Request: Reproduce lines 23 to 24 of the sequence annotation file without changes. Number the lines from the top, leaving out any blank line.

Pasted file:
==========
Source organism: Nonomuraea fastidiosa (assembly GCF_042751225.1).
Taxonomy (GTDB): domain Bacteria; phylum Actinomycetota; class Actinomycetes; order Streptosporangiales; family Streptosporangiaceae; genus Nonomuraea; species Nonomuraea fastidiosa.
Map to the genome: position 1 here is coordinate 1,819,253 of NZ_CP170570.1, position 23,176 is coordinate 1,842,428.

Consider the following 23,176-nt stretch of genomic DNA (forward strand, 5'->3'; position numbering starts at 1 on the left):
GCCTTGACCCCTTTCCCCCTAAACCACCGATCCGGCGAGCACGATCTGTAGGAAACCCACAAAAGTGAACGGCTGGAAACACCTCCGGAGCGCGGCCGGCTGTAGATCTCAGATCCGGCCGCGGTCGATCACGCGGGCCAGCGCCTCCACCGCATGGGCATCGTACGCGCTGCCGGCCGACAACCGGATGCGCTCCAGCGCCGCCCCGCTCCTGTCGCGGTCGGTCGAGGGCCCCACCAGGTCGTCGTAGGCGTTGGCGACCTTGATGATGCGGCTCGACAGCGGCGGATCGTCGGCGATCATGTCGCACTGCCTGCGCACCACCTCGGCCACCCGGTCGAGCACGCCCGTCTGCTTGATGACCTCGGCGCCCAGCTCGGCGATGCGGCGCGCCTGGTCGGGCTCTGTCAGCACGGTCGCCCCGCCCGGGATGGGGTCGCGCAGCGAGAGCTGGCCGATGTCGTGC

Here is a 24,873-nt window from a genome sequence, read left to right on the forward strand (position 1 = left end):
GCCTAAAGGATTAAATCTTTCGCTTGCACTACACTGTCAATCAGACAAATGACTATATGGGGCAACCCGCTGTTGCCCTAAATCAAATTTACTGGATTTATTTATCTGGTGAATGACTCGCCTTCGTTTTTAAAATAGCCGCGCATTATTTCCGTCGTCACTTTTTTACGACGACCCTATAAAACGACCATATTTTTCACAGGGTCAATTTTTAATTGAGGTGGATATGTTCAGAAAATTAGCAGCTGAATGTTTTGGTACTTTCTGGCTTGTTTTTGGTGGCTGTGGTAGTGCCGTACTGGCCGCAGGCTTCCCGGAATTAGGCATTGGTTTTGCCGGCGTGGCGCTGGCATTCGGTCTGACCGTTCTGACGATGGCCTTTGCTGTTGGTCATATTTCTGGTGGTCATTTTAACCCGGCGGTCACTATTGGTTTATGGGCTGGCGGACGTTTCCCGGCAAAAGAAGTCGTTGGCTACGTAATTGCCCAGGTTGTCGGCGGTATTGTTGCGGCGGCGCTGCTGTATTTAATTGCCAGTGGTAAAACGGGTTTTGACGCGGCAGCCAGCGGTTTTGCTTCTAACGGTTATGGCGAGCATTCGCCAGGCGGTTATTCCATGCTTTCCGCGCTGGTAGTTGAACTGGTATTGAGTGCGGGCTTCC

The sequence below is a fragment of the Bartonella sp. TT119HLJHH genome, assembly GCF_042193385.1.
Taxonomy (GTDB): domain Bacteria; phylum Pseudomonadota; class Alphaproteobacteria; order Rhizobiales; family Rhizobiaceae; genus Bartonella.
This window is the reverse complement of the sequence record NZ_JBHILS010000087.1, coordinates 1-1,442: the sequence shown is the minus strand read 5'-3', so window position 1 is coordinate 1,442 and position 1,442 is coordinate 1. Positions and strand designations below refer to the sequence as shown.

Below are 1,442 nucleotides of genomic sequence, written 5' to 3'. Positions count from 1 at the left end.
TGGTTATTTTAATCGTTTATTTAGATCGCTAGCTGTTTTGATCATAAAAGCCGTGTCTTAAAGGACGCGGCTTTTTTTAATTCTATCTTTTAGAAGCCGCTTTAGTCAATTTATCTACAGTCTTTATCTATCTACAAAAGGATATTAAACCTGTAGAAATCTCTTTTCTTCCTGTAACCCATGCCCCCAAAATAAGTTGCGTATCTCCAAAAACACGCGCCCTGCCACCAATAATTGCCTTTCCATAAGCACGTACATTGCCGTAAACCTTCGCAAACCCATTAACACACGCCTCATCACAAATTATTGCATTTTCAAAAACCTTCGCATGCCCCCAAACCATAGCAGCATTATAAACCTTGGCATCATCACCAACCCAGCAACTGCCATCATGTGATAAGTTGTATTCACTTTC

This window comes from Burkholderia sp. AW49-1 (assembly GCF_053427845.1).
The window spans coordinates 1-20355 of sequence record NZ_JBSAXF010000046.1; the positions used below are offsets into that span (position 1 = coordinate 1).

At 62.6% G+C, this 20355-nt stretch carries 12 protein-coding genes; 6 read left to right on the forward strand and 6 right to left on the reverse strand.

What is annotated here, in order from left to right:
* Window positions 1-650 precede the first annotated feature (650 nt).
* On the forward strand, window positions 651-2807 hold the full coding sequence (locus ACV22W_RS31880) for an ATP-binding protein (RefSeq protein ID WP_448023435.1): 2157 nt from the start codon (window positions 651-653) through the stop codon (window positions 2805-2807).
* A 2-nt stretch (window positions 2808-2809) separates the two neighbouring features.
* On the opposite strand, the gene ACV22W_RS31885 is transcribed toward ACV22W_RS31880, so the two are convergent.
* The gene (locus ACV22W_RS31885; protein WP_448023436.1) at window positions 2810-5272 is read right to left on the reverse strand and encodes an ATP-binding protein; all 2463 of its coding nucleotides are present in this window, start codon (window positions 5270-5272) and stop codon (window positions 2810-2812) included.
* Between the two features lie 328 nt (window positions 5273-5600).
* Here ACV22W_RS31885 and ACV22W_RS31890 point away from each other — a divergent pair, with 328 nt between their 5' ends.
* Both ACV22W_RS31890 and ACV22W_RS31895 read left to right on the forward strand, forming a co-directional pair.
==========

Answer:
* Here ACV22W_RS31885 and ACV22W_RS31890 point away from each other — a divergent pair, with 328 nt between their 5' ends.
* Both ACV22W_RS31890 and ACV22W_RS31895 read left to right on the forward strand, forming a co-directional pair.